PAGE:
Never mind the Buzzcocks: The re-emergence of Howard Devoto

He abandoned one of the great punk outfits to start the best band you've never heard of. And then he got an office job. Howard Devoto tells Simmy Richman why the time is finally right to reform Magazine

Looking back, it all seems awfully po-faced. It was not inapprop-riate in some ways, but these days I try not to look desperately earnest and solemn in photos." Howard Devoto, punk pioneer, post-punk progenitor and obscure figure of hero worship, is in a photographic studio in east London waiting for another round of close-ups in which he will do his best to look not the least bit intense.

But before we get ahead of ourselves, let's recap exactly why Devoto means so much to a select few. It is 1976 and Devoto (then Howard Trafford) and his student friend Pete McNeish see an article that will change their lives. The headline reads: "Don't look over your shoulder, the Sex Pistols are coming." Galvanised before hearing a note of music, Trafford borrows a friend's car and drives from Manchester to London to see the Pistols in action. Afterwards, he introduces himself to the band's manager Malcolm McLaren and books the group to play in Manchester. The show, on 4 June at the Lesser Free Trade Hall, is to have a profound effect on the handful of curious locals who see it. In the audience that night are Morrissey, Mick Hucknall, Ian Curtis, Tony Wilson (Factory Records) and Mark E Smith (the Fall).

In order to play on the same bill as the Pistols when they will return to Manchester six weeks later, Devoto and McNeish (now Pete Shelley) form the Buzzcocks. Within six months and with £500 borrowed from friends, they release "Spiral Scratch", the world's first independent (that is to say, without the support of a label) record. This short burst of activity in Devoto's life would leave its mark on popular culture for decades to come (see sidebar). So what was it in that Sex Pistols review that so captured his imagination? "It seemed an interesting bunch of elements: aggression, sexuality, the name of the group, that line 'We're not into music, we're into chaos' and the fact that they namechecked the Stooges.

"If you're thinking of forming a band, as me and Pete were, you're not going to pick the biggest thing going as your reference points. You'll rarely say, 'Yeah, the Beatles and David Bowie are really inspiring.' If you are a serious music fan, you want to discover the group with only five people going to see them. You like to have your little pet projects."

"Spiral Scratch" reached number 31 in the charts but, on the eve of its release, Devoto was off, bored with punk and seeking fresh challenges. Today, he can look back on such pivotal moments with the pride and detachment of an old soldier who has served his country well. "I have never regretted for a second leaving the Buzzcocks," he says. "It hoiked things up a few levels having a record that people liked and saw as pioneering, but I was concerned about my college course. I'd already fucked up a psychology degree and in my final year of humanities I didn't want to bottle out again. That, and the fact that I didn't really like punk any more; it had got aesthetically ugly."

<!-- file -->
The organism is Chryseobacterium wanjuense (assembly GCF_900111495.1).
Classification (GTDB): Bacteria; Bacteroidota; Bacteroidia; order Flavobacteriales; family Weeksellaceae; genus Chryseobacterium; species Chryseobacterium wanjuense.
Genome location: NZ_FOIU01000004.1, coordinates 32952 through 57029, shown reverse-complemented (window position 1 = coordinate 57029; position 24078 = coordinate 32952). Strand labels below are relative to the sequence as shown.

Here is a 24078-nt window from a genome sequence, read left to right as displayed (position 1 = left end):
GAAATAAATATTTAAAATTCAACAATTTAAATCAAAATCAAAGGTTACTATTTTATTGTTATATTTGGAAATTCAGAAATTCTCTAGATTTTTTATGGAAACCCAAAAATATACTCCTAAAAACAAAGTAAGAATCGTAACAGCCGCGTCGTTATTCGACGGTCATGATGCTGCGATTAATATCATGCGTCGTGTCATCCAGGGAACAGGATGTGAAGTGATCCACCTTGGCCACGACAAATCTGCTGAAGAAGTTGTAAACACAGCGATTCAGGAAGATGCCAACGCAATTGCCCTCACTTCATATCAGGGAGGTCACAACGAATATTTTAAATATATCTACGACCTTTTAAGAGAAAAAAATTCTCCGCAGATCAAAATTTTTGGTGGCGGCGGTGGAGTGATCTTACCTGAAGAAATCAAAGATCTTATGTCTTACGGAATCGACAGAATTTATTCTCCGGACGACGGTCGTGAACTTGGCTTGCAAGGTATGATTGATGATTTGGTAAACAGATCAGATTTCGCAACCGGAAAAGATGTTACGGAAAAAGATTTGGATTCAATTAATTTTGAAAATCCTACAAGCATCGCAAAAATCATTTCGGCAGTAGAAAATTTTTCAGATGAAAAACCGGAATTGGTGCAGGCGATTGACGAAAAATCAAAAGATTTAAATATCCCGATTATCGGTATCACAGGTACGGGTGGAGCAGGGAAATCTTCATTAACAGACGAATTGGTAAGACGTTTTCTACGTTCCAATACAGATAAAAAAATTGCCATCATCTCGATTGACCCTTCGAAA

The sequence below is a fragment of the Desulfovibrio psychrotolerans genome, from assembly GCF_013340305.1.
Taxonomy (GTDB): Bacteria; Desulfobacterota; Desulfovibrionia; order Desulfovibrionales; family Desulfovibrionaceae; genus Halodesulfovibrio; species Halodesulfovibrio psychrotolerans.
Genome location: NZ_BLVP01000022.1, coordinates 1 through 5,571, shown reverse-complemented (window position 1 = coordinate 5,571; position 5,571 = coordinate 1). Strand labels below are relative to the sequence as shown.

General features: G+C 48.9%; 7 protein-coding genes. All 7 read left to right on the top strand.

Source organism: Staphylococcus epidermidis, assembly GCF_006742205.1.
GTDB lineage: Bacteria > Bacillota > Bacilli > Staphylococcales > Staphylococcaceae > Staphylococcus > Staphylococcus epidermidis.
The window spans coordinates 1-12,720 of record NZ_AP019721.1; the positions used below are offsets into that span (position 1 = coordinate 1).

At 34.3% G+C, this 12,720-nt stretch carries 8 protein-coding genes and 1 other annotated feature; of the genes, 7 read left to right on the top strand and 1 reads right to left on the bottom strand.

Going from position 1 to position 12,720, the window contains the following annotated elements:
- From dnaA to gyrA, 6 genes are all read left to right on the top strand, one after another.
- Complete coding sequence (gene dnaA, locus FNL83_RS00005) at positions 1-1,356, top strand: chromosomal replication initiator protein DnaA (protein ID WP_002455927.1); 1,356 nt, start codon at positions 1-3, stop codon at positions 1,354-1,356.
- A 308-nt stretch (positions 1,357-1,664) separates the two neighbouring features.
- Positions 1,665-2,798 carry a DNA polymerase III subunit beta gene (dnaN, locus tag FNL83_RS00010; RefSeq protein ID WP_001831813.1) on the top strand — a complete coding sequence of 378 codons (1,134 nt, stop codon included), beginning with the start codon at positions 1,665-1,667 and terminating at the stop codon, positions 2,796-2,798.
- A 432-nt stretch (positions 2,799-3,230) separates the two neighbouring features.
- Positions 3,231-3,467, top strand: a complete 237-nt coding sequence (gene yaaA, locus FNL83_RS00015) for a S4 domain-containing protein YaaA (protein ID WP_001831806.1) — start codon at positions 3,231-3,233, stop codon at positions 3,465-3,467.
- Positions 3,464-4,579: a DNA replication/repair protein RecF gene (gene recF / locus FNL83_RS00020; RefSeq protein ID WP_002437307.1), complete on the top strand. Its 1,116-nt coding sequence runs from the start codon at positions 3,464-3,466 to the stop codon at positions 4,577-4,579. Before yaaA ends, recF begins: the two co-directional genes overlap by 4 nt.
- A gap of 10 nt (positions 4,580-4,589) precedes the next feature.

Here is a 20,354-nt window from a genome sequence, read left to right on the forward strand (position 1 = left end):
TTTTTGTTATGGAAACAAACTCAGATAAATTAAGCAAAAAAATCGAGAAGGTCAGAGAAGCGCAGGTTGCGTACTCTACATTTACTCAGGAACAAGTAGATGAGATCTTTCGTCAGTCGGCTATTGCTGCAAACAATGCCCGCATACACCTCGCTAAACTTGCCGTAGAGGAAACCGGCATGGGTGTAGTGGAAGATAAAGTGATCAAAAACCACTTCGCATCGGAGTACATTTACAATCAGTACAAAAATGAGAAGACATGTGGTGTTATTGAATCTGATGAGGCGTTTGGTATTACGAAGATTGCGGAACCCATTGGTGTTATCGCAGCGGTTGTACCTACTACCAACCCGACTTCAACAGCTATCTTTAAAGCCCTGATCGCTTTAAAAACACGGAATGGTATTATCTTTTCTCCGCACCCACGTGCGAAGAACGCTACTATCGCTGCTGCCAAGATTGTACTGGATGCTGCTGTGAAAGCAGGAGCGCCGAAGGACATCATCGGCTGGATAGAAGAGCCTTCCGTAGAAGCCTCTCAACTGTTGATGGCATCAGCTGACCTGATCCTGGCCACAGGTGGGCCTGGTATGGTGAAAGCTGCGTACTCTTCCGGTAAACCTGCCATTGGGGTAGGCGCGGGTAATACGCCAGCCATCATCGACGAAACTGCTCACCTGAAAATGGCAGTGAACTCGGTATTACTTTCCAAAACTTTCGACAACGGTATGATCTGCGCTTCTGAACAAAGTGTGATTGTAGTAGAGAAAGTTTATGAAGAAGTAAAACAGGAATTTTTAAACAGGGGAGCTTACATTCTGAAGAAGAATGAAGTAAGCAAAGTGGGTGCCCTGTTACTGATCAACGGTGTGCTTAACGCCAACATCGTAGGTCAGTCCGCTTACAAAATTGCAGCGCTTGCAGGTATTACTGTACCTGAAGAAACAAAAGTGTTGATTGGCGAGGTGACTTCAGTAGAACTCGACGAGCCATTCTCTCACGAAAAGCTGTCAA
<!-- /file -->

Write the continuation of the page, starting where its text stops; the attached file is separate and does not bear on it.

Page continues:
Degree in the bag, Devoto would soon return to music with his new band, Magazine. Punk's three-minute bursts of anger and energy were replaced by something far more considered, complex and even cold. Adding a keyboard player to the guitar/bass/drums formula may not seem that radical in 2009, but back in 1978 it was tantamount to saying you wanted to be Emerson, Lake & Palmer. Yet the first three Magazine records (Real Life, Secondhand Daylight and The Correct Use of Soap) have not so much stood the test of time as improved with every passing year.

This week, for the first time in 28 years, Magazine will play together live for five shows. The reunion came about when Magazine's keyboard player, Dave Formula, wrote an email to Devoto under the heading: "Howard, it's your last chance to be venerable." Tickets for the London shows sold out within hours of the dates being announced.

Is Devoto daunted by the prospect? He considers the question by throwing his head back, furrowing his brow and emitting a loud "Errrrr" sound that he will employ whenever a question requires more than a cursory response: "The songs should sound fine and I'm enjoying stepping back into them more than I imagined. We haven't rehearsed as a full band yet and, inevitably, things will all change once everyone gets their own endocrine system going."

Can Devoto – whose lyrics specialise in a certain detached disdain (sample: "Got this bird's eye/ And it's in my brain/Clarity has reared/ Its ugly head again") – still connect with the words he wrote all that time ago? "Outside of the songs I'm a very different person, but inside them I'm a sort of mixture. I get a little bit of that 'Was that really me?' feeling and quite often it's a pleasant surprise. Having said that, at this stage one feels that the material has proved itself, so there are no worries on that front."